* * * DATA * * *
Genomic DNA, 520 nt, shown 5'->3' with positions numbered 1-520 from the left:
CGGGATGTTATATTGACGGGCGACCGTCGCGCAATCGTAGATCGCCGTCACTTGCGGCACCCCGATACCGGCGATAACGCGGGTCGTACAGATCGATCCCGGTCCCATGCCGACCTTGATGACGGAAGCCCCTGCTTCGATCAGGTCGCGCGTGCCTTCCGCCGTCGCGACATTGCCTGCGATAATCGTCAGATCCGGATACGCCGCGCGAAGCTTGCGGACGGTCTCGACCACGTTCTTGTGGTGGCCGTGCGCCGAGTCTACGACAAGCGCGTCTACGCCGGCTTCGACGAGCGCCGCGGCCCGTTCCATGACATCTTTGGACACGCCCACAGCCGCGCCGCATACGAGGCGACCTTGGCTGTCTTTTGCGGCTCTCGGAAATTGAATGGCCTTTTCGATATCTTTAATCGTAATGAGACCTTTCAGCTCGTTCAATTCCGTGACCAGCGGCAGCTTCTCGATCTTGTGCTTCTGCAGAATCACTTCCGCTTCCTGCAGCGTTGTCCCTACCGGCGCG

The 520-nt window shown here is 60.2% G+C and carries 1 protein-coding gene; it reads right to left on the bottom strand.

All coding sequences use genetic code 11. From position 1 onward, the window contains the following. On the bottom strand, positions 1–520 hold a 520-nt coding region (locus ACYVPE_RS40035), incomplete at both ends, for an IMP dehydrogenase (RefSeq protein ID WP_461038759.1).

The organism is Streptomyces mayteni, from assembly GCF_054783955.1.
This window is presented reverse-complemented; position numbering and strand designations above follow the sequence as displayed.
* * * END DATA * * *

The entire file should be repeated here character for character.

Genomic DNA, 520 nt, shown 5'->3' with positions numbered 1-520 from the left:
CGGGATGTTATATTGACGGGCGACCGTCGCGCAATCGTAGATCGCCGTCACTTGCGGCACCCCGATACCGGCGATAACGCGGGTCGTACAGATCGATCCCGGTCCCATGCCGACCTTGATGACGGAAGCCCCTGCTTCGATCAGGTCGCGCGTGCCTTCCGCCGTCGCGACATTGCCTGCGATAATCGTCAGATCCGGATACGCCGCGCGAAGCTTGCGGACGGTCTCGACCACGTTCTTGTGGTGGCCGTGCGCCGAGTCTACGACAAGCGCGTCTACGCCGGCTTCGACGAGCGCCGCGGCCCGTTCCATGACATCTTTGGACACGCCCACAGCCGCGCCGCATACGAGGCGACCTTGGCTGTCTTTTGCGGCTCTCGGAAATTGAATGGCCTTTTCGATATCTTTAATCGTAATGAGACCTTTCAGCTCGTTCAATTCCGTGACCAGCGGCAGCTTCTCGATCTTGTGCTTCTGCAGAATCACTTCCGCTTCCTGCAGCGTTGTCCCTACCGGCGCG

The 520-nt window shown here is 60.2% G+C and carries 1 protein-coding gene; it reads right to left on the bottom strand.

All coding sequences use genetic code 11. From position 1 onward, the window contains the following. On the bottom strand, positions 1–520 hold a 520-nt coding region (locus ACYVPE_RS40035), incomplete at both ends, for an IMP dehydrogenase (RefSeq protein ID WP_461038759.1).

The organism is Streptomyces mayteni, from assembly GCF_054783955.1.
This window is presented reverse-complemented; position numbering and strand designations above follow the sequence as displayed.